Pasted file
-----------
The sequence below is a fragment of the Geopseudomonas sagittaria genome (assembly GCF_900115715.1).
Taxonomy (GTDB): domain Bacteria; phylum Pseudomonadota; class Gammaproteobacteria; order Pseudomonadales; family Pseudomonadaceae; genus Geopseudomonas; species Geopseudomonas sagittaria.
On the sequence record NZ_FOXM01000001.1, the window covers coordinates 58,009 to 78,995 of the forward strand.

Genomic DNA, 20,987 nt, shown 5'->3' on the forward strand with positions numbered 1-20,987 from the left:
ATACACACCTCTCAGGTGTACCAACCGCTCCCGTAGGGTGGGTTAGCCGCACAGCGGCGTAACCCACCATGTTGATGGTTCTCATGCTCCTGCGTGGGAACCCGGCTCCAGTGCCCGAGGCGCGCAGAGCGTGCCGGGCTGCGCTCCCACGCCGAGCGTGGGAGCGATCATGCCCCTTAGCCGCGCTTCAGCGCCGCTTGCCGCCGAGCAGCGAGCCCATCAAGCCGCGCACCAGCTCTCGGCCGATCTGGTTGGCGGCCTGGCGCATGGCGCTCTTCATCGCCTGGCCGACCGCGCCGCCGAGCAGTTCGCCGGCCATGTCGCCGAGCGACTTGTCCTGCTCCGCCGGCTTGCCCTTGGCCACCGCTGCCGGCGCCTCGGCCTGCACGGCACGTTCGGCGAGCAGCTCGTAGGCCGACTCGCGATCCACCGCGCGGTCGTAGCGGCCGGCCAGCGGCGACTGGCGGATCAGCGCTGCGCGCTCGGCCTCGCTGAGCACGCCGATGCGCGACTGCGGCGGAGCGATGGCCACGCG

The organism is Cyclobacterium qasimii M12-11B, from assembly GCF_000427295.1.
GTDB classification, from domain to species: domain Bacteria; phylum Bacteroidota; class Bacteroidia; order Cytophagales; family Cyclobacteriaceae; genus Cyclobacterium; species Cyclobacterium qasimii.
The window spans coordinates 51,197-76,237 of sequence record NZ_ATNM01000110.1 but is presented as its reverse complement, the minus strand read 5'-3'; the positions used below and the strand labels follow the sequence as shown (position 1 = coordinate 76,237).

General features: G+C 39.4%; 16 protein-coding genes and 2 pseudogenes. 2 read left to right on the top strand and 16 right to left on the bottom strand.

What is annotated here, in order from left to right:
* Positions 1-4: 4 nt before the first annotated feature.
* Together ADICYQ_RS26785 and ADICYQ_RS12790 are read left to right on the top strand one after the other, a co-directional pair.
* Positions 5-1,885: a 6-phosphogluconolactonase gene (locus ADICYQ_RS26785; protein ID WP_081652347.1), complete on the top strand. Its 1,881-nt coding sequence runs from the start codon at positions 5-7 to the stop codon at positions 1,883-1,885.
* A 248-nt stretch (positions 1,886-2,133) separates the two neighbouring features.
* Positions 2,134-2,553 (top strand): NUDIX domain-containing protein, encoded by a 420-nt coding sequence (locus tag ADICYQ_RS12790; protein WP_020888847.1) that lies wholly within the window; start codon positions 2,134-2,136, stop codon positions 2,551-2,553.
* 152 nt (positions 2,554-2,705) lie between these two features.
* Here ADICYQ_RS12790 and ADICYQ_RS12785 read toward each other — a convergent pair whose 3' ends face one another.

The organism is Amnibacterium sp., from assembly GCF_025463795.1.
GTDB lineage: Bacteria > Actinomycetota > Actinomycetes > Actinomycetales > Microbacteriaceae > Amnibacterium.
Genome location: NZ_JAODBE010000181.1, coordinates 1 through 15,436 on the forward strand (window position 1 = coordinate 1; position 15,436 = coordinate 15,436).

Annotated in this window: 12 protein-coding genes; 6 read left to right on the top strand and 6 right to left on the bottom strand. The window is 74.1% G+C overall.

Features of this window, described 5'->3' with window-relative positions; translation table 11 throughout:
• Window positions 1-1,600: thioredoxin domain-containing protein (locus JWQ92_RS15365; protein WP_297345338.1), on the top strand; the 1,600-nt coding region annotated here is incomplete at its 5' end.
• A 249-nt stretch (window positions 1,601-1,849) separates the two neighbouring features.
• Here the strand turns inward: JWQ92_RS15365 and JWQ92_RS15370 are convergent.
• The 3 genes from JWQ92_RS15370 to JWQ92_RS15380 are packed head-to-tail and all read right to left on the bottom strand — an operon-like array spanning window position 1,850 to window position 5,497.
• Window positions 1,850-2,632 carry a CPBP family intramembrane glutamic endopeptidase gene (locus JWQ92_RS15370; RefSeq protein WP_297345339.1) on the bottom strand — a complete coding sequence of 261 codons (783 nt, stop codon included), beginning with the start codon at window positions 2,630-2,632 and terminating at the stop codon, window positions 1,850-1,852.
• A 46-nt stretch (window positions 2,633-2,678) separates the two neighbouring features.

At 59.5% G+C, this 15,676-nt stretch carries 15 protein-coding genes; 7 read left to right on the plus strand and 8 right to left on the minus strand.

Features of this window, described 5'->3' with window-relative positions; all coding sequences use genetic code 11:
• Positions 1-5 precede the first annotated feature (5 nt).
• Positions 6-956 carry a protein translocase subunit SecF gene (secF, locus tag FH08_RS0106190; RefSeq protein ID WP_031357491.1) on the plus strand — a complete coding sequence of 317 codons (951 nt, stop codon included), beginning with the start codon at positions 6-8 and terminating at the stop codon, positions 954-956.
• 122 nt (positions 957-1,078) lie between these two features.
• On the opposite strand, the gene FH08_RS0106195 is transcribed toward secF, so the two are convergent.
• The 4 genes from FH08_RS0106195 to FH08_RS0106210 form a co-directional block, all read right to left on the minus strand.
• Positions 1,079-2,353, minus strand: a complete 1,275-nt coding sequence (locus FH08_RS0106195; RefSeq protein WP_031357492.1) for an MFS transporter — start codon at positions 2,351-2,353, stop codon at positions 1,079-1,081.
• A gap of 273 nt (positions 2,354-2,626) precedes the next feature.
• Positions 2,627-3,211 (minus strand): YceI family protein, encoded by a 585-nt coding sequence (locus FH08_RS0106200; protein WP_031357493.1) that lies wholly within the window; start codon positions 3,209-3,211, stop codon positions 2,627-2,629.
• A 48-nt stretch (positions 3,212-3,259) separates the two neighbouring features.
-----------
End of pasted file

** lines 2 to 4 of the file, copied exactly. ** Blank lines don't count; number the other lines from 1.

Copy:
Taxonomy (GTDB): domain Bacteria; phylum Pseudomonadota; class Gammaproteobacteria; order Pseudomonadales; family Pseudomonadaceae; genus Geopseudomonas; species Geopseudomonas sagittaria.
On the sequence record NZ_FOXM01000001.1, the window covers coordinates 58,009 to 78,995 of the forward strand.

Genomic DNA, 20,987 nt, shown 5'->3' on the forward strand with positions numbered 1-20,987 from the left: